The women called for withdrawal of the Chepkonga Bill and passage of the Technical Working Group Bill or any other bill that provides for the realization of constitutional gender principal as required by law.
However, Pamela Omino, Deputy Speaker of the County Assembly of Kisumu reiterates that there is gender equality within the county assembly.
Omino who has also been acting as Speaker, notes that in terms of political representation in the assembly, women are well represented both from the assembly and county government.
“I remember there was a time when the governor was making changes in his cabinet and the proposed list was not gender sensitive. The women MCAs rejected the list,” recalls Omino adding that the list had to be changed before it was approved.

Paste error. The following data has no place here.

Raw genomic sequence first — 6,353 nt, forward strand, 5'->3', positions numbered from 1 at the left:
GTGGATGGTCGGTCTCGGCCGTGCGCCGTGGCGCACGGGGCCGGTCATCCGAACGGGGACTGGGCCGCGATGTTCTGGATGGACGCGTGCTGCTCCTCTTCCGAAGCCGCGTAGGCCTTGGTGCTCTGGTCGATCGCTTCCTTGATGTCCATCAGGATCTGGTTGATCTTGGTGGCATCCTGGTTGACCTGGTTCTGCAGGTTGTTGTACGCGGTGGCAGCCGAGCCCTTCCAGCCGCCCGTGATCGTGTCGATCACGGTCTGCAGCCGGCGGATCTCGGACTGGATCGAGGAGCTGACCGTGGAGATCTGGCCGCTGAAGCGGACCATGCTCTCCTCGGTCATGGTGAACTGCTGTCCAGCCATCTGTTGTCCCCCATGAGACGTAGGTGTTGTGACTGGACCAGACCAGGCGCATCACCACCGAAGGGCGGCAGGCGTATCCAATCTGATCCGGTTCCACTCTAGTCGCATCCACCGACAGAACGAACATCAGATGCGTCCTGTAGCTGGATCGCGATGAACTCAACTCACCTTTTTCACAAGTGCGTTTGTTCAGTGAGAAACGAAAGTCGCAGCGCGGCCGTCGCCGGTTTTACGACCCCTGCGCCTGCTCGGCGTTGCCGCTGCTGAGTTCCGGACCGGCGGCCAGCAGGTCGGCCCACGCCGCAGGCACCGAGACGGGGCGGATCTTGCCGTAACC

However, Omino notes that there is need for thorough sensitization and encouragement of women who are willing to contest for political seats.
Easter Achieng, Executive Director, Kenya Female Advisory Organization (KEFEADO) says leaders should start engendering political parties so that people can see them (parties) as embracing women leadership.
“Unless political parties change and start giving women equal chances, then attitude and perception of the society towards them will remain the same,” explains Achieng.
She poses: “The challenge of achieving gender equality is that even though we have looked at the numbers, how do we translate the numbers and ensure they are used to influence politics?”